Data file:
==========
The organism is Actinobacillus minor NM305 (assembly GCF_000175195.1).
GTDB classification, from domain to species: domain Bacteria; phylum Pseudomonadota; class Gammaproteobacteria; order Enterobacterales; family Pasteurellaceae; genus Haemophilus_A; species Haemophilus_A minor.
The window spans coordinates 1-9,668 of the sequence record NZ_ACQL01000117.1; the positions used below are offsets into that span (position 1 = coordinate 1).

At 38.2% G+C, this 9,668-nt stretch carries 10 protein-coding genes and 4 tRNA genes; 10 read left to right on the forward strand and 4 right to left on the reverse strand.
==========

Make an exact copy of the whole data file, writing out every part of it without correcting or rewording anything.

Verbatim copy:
The organism is Actinobacillus minor NM305 (assembly GCF_000175195.1).
GTDB classification, from domain to species: domain Bacteria; phylum Pseudomonadota; class Gammaproteobacteria; order Enterobacterales; family Pasteurellaceae; genus Haemophilus_A; species Haemophilus_A minor.
The window spans coordinates 1-9,668 of the sequence record NZ_ACQL01000117.1; the positions used below are offsets into that span (position 1 = coordinate 1).

At 38.2% G+C, this 9,668-nt stretch carries 10 protein-coding genes and 4 tRNA genes; 10 read left to right on the forward strand and 4 right to left on the reverse strand.